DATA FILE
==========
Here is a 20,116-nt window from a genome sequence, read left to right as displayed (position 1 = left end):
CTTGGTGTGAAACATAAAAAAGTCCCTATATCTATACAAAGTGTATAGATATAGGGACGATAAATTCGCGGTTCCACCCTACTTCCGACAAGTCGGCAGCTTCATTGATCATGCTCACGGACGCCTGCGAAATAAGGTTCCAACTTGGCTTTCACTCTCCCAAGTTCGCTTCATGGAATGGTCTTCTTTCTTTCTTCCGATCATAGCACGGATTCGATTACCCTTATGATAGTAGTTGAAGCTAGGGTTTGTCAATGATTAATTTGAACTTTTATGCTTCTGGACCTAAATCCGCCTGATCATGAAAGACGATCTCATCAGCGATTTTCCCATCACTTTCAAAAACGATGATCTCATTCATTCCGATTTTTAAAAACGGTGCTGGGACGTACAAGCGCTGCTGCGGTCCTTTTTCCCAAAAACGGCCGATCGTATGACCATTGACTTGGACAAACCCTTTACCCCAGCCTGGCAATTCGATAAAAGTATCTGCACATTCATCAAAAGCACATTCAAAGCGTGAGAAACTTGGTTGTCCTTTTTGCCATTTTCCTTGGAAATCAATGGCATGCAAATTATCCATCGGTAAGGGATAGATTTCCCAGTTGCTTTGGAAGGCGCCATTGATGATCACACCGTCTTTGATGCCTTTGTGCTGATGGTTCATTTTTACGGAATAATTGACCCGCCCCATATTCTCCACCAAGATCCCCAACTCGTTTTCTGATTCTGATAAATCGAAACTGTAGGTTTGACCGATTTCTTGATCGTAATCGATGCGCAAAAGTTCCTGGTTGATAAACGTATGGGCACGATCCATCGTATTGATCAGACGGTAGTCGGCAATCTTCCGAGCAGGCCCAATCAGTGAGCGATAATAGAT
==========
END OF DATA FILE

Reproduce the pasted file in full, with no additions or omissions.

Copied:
Here is a 20,116-nt window from a genome sequence, read left to right as displayed (position 1 = left end):
CTTGGTGTGAAACATAAAAAAGTCCCTATATCTATACAAAGTGTATAGATATAGGGACGATAAATTCGCGGTTCCACCCTACTTCCGACAAGTCGGCAGCTTCATTGATCATGCTCACGGACGCCTGCGAAATAAGGTTCCAACTTGGCTTTCACTCTCCCAAGTTCGCTTCATGGAATGGTCTTCTTTCTTTCTTCCGATCATAGCACGGATTCGATTACCCTTATGATAGTAGTTGAAGCTAGGGTTTGTCAATGATTAATTTGAACTTTTATGCTTCTGGACCTAAATCCGCCTGATCATGAAAGACGATCTCATCAGCGATTTTCCCATCACTTTCAAAAACGATGATCTCATTCATTCCGATTTTTAAAAACGGTGCTGGGACGTACAAGCGCTGCTGCGGTCCTTTTTCCCAAAAACGGCCGATCGTATGACCATTGACTTGGACAAACCCTTTACCCCAGCCTGGCAATTCGATAAAAGTATCTGCACATTCATCAAAAGCACATTCAAAGCGTGAGAAACTTGGTTGTCCTTTTTGCCATTTTCCTTGGAAATCAATGGCATGCAAATTATCCATCGGTAAGGGATAGATTTCCCAGTTGCTTTGGAAGGCGCCATTGATGATCACACCGTCTTTGATGCCTTTGTGCTGATGGTTCATTTTTACGGAATAATTGACCCGCCCCATATTCTCCACCAAGATCCCCAACTCGTTTTCTGATTCTGATAAATCGAAACTGTAGGTTTGACCGATTTCTTGATCGTAATCGATGCGCAAAAGTTCCTGGTTGATAAACGTATGGGCACGATCCATCGTATTGATCAGACGGTAGTCGGCAATCTTCCGAGCAGGCCCAATCAGTGAGCGATAATAGAT